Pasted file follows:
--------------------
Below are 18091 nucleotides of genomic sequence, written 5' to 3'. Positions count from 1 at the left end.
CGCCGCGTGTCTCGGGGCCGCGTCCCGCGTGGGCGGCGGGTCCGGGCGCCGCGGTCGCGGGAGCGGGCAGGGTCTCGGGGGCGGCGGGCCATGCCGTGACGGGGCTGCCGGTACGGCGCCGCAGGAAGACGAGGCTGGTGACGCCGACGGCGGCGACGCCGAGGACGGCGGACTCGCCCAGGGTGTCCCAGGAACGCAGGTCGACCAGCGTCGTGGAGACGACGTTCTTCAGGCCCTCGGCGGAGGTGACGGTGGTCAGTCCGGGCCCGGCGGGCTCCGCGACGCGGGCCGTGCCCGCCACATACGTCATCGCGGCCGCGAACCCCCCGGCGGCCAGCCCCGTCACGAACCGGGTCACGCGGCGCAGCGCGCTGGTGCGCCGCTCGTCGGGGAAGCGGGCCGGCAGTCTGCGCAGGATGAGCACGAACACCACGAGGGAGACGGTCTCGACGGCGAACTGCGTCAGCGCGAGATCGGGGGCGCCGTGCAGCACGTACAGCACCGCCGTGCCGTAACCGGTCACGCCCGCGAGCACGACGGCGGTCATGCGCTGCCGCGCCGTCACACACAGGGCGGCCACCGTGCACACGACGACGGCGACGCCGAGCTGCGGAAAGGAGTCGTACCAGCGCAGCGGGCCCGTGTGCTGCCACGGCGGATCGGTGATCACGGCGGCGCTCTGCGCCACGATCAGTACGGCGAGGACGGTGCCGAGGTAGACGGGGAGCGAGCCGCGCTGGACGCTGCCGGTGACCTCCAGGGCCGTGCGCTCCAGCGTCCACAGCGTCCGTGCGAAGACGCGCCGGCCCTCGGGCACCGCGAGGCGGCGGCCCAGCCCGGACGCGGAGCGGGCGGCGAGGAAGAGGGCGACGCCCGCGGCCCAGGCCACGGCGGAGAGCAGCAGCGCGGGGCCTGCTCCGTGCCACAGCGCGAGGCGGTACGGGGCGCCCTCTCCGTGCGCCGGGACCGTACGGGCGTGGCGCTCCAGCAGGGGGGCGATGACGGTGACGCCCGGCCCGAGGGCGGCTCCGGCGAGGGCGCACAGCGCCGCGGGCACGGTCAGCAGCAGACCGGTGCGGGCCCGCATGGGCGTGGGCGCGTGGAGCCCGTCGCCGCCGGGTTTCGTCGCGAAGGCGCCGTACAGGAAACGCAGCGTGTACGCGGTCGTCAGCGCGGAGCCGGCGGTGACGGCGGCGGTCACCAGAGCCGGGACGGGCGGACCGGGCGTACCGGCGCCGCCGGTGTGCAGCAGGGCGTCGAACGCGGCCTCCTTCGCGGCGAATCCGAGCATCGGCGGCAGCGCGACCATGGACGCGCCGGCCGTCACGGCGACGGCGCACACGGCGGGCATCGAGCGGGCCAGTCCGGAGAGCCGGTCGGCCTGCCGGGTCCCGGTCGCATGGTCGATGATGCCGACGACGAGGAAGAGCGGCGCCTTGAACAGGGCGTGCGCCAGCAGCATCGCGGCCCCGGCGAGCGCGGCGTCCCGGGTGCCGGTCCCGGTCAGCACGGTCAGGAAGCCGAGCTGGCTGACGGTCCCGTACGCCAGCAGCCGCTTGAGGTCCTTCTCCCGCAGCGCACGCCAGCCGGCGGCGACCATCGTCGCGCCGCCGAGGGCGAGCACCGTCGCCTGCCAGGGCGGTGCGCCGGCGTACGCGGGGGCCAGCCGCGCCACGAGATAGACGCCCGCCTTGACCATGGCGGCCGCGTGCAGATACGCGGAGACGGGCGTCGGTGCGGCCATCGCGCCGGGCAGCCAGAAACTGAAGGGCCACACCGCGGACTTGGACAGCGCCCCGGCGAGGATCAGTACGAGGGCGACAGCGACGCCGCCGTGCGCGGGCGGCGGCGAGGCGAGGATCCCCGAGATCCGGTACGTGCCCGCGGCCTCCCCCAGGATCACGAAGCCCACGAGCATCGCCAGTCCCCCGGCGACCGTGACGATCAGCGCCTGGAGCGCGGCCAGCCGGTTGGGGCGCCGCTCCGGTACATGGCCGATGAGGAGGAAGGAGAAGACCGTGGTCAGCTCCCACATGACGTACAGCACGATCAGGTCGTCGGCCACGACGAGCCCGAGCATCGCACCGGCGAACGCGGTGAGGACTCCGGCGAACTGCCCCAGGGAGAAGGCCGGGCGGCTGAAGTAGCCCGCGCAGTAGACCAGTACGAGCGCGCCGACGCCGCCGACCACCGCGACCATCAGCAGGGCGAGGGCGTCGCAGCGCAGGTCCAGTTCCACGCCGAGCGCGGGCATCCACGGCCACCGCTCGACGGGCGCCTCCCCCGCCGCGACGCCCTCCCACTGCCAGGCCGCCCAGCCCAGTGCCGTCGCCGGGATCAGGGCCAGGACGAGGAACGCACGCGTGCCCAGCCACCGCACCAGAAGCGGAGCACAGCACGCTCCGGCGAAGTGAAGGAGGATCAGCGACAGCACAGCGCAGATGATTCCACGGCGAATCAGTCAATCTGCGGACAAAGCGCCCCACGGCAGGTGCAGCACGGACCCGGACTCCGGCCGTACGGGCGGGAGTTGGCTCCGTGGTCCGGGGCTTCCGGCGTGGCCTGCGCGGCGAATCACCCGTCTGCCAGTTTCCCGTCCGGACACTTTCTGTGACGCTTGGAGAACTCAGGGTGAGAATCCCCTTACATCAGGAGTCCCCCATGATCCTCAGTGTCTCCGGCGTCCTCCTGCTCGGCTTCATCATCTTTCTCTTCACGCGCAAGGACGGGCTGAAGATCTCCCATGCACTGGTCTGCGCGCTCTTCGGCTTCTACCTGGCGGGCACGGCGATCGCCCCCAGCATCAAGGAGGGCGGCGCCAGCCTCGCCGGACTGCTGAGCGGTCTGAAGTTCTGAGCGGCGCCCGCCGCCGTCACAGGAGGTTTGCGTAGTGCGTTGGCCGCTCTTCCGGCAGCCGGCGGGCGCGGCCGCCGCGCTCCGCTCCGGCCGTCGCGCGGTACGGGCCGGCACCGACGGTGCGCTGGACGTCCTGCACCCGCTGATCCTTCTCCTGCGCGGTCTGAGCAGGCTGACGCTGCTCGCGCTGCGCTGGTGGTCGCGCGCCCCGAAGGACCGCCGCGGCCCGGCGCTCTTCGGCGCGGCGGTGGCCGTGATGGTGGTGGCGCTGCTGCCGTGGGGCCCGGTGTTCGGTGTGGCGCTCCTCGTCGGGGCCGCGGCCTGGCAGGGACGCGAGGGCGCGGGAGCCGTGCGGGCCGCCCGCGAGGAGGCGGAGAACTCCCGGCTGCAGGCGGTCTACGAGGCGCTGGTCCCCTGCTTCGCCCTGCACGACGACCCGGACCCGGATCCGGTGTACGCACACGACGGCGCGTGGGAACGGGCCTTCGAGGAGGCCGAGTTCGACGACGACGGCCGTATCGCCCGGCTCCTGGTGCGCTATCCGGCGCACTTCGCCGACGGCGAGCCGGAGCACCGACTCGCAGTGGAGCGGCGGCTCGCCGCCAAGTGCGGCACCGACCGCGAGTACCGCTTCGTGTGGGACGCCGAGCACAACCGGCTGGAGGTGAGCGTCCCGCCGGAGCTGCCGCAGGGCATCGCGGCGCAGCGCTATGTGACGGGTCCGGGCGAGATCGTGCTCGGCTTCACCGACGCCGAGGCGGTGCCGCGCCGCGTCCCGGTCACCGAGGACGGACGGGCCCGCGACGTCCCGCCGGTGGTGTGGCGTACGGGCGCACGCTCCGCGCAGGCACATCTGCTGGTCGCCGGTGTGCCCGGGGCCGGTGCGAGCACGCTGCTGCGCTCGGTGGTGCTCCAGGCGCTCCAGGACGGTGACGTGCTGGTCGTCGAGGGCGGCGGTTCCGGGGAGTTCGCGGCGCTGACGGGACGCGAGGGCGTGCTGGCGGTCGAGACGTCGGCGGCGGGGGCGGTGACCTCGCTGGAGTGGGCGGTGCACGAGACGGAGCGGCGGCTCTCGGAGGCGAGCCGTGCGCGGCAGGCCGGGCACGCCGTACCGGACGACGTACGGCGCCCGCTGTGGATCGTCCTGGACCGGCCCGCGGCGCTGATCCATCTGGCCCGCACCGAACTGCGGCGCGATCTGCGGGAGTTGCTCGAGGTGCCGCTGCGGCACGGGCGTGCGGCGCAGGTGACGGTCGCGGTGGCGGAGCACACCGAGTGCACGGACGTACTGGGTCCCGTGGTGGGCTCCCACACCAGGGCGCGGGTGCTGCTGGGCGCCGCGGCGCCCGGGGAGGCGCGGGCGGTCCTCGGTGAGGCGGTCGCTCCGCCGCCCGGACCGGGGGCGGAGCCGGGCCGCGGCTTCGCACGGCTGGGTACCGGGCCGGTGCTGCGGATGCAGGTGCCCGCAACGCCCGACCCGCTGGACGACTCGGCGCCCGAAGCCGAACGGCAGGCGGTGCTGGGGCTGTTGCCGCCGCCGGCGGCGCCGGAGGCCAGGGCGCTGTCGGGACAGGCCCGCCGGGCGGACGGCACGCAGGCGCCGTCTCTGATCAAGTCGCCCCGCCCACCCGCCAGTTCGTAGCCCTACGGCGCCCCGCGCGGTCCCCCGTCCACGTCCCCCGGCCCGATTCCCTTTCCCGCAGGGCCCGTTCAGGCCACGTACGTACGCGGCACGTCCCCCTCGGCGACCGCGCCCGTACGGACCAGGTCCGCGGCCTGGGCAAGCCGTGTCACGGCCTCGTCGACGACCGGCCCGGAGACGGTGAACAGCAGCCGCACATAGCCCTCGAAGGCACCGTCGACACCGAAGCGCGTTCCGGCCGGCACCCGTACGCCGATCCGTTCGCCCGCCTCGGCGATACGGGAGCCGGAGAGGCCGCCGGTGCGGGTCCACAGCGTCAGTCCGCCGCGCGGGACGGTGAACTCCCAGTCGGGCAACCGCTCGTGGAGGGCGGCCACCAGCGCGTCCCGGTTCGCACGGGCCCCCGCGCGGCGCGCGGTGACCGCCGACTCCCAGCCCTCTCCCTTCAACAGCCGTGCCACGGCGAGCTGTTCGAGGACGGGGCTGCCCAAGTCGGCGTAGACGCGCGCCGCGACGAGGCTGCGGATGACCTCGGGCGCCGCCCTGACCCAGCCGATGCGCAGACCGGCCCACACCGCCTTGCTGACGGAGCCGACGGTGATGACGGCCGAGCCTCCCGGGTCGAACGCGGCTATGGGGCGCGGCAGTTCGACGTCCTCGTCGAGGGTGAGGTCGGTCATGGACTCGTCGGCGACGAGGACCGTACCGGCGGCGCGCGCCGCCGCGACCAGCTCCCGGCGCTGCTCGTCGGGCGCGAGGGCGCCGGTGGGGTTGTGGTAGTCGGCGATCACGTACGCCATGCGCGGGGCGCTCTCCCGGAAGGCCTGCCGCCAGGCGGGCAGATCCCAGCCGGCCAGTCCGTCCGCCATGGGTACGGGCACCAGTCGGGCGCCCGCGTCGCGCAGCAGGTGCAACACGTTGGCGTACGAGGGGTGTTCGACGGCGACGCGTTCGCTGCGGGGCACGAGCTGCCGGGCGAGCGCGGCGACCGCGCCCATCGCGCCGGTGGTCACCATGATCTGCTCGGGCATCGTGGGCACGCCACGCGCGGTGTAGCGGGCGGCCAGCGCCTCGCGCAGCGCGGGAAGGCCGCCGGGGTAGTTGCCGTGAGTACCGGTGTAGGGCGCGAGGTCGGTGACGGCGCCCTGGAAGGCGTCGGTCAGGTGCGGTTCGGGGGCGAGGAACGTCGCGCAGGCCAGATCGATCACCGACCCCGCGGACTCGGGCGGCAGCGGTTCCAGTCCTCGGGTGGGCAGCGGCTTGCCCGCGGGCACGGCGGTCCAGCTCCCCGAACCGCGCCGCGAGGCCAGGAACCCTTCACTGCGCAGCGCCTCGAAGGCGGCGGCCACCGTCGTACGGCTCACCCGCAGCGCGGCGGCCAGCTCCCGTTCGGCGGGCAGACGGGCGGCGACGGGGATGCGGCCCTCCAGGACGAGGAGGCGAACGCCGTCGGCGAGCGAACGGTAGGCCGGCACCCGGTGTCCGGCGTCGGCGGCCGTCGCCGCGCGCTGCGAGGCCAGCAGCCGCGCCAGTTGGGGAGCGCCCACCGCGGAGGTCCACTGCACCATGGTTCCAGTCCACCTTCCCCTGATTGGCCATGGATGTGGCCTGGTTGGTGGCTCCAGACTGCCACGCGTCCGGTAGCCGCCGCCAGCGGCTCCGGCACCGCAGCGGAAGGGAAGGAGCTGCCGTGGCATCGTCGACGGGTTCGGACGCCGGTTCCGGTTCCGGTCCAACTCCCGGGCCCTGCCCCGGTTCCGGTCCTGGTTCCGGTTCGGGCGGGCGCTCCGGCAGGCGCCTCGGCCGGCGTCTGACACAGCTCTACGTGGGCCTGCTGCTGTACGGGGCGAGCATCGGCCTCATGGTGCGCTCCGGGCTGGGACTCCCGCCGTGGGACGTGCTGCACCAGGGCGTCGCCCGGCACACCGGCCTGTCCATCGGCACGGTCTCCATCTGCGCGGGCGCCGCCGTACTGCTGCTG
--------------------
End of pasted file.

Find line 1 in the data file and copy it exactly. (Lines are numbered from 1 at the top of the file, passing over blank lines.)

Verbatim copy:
Below are 18091 nucleotides of genomic sequence, written 5' to 3'. Positions count from 1 at the left end.